Director: Cho Sun-Ho
Cast: Kim Myung-Min, Byun Yo-Han, Yoo Jae-Myung
Runtime: 1 hr 30 mins
Rating: PG13 (Some Coarse Language)
Released By: Golden Village Pictures
Opening Day: 10 August 2017
Synopsis: Returning from a long trip abroad, Jun-young, a skilled doctor, comes across a scene of a car accident on the way to meet his daughter. It turns out that the dead girl hit by a taxi is none other than his beloved daughter, Eun-jung. Then suddenly, everything repeats like déjà vu, Eun-jung getting hit by the taxi and Min-chul, the paramedic, checking on the other victims in the taxi, including his own wife. Lost in repetition, Jun-young notices that he is not the only one trying to save a loved on in the endless time loop. Jun-young and Min-chul decide to work together to redesign the gruesome future.
‘A Day’ spins a ‘Groundhog Day’ mystery around world-renowned doctor Jun-young (Kim Myung-min), who en route to meet his beloved teenage daughter Eun-jung (Jo Eun-Hyung), comes across the scene of a car accident and discovers to his horror that the pedestrian who has died on the spot is none other than Eun-jung herself. Then, all of a sudden, Jun-young finds himself back on the plane as it prepares to land in Seoul, with the events of that very day repeating like clockwork – an air stewardess who asks for his autograph on the cover of Newsweek; a boy who chokes on his sweet at the arrival terminal; the counter lady at the toll gate who accidentally drops his change while handing some coins back to him; and last but not least, the accident itself where an orange-coloured taxi has crashed into a pile of concrete slabs by the side of the road after hitting Eun-jung. Neither Jun-young nor the film, for that matter, is concerned about the number of times history repeats itself; rather, what matters more to Jun-young is how he can save his daughter and escape from the time loop.
The answer to both lies intertwined with ambulance driver Min-chul (Byun Yo-Han), who happens to be the first paramedic to arrive at the scene. It is Min-chul who first notices that he is not alone in experiencing the time loop; and like Jun-young, the stakes are personal – his wife Mi-kyung (Shin Hye-Sun) is in the back of the cab involved in the accident. Soon enough, Jun-young and Min-chul decide to work together to avert that fateful moment where they lose both their loved ones; whereas Jun-young tries desperately to stop her daughter from crossing the road at the stroke of noon, Min-chul attempts to call his wife whom he just had a quarrel with the night before to stop her from getting into the cab. Over the course of repetition after repetition, we also get to learn more about their respective backstories. As it turns out, Jun-young has been spending the past three years doing volunteer work overseas, inadvertently neglecting Eun-young and therefore straining relations between them. On the other hand, Min-chul has resisted his wife’s desire for them to have a child, insisting that they do not have enough money or resources to do so, which was the subject of their argument and why she refuses to pick up his calls that very morning.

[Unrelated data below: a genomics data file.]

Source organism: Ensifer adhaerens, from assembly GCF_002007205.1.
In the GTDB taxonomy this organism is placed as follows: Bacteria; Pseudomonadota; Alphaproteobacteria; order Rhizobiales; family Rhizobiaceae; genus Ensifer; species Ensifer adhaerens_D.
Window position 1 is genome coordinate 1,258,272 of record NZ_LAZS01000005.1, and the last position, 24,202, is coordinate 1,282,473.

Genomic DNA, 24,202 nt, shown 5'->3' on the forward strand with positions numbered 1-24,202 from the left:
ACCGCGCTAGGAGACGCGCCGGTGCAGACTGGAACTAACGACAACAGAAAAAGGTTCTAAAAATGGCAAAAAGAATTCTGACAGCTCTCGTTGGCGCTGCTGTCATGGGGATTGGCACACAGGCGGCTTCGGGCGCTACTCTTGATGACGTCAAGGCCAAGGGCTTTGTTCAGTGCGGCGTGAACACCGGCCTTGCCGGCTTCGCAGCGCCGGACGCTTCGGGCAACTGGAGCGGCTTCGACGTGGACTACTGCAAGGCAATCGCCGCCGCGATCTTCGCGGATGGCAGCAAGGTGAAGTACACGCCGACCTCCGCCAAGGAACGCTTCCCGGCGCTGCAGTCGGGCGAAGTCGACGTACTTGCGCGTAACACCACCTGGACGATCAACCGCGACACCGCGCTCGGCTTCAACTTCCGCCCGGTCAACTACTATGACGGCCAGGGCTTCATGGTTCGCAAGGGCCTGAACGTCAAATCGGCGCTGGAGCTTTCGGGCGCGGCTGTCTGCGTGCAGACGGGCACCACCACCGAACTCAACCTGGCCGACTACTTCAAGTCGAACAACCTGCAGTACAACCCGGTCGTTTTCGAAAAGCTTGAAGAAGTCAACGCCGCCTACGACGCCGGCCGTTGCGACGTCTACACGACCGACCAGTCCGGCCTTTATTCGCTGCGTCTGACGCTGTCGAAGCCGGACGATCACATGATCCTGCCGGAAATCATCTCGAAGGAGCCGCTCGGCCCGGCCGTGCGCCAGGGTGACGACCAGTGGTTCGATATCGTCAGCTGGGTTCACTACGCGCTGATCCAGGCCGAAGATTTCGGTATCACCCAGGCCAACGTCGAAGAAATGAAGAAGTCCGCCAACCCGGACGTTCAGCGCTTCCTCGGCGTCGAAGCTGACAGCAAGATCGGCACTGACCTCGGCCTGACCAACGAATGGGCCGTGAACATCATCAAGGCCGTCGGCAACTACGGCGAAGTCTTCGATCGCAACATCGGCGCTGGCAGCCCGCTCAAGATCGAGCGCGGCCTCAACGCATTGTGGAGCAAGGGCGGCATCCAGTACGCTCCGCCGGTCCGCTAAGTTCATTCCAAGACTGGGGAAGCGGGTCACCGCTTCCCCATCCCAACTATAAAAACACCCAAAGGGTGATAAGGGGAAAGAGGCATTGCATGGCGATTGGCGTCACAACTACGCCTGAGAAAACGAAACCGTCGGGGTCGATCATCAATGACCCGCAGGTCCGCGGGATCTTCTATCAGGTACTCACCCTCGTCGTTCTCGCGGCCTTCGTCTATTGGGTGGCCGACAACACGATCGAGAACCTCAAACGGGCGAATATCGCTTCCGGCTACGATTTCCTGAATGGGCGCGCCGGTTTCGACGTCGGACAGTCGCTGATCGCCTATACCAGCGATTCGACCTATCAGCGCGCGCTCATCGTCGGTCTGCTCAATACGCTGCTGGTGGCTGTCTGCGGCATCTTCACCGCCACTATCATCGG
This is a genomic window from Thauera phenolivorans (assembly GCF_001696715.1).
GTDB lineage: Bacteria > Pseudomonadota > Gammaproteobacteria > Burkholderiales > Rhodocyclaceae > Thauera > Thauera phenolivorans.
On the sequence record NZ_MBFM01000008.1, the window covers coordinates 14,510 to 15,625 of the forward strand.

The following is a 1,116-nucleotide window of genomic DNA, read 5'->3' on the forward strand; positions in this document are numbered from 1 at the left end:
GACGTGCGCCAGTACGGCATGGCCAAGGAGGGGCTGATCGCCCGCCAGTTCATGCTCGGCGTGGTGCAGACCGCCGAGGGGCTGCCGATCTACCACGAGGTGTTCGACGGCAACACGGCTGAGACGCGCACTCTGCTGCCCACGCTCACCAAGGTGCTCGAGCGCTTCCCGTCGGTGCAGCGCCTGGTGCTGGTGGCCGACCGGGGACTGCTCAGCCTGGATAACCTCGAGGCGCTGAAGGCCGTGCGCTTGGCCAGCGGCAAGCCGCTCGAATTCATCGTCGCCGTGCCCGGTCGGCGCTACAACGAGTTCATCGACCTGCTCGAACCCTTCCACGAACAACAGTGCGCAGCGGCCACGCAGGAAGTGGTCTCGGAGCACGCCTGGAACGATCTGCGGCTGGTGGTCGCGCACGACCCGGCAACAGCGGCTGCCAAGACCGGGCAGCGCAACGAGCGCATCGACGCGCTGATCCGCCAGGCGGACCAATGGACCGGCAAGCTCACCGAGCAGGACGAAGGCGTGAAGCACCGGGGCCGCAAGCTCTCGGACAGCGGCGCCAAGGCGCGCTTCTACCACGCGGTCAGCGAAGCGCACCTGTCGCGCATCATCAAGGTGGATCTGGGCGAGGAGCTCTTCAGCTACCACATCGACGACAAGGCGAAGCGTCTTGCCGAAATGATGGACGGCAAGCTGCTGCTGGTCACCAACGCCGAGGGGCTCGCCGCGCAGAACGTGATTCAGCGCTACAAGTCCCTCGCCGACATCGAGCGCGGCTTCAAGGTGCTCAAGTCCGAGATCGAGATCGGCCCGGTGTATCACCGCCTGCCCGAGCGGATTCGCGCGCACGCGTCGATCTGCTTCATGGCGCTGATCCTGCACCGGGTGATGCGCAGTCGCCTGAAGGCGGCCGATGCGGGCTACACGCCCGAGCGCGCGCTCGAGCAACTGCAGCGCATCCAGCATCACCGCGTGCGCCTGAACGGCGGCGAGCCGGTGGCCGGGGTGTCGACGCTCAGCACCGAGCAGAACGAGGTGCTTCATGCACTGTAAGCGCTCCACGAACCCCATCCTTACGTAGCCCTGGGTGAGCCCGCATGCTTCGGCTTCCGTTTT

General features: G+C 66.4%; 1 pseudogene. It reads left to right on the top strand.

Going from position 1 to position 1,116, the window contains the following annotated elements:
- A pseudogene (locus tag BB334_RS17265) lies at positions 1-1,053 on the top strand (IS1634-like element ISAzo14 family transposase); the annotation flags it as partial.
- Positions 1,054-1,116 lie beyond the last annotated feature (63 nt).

Although it may seem as if the time loop were for Jun-young and Min-chul to make up with their loved ones, there is much more that director Jo Sun-ho and his co-writer Lee Sang-hak have up their sleeves. Not to worry, we’re not about to reveal any spoilers here; suffices to say that Jun-young and Min-chul’s sins go much further back and are much more severe than that which we have described, and unravelling the tragedy of their present circumstances has something to do with how they atone for the sins of their past. Having not one but two protagonists here allows the film to have each assume the polarities of forgiveness and revenge, and present a compelling lesson on breaking the literal and figurative cycle of suffering, grief and misery at the heart of the film. It also allows for Kim and Byun to evolve into their respective contrasts, and both actors keep their performances sincere and authentic so you’ll feel their desperation, helplessness and eventual resolve.
Unfolding over a relatively brief 90 minutes, Jo maintains a brisk pacing and a tense atmosphere throughout the film, keeping his characters and us on tenterhooks as we figure out why and how they are trapped in the time-travel puzzle. Similarities to Tom Cruise’s recent sci-fi actioner ‘Edge of Tomorrow’ are inevitable, but despite the familiar premise, ‘A Day’ is still a taut thriller that packs a satisfying mystery at its core. Indeed, what makes it even more unique is how it uses the time-loop concept to examine the Buddhist concept of karma and the cycle of rebirth, which at least in our knowledge, has never yet been explored in this manner. And so, even though it may not boast big-name stars as many of the other Korean movies in our cinemas, ‘A Day’ is probably one of the better ones we’ve seen this year, its message of compassion and penance one which will stay with you long after the credits roll.
(The premise may be familiar, but this exploration of karma and the cycle of rebirth using the time-loop concept is intriguing, exciting and heartfelt)
Review by Gabriel Chong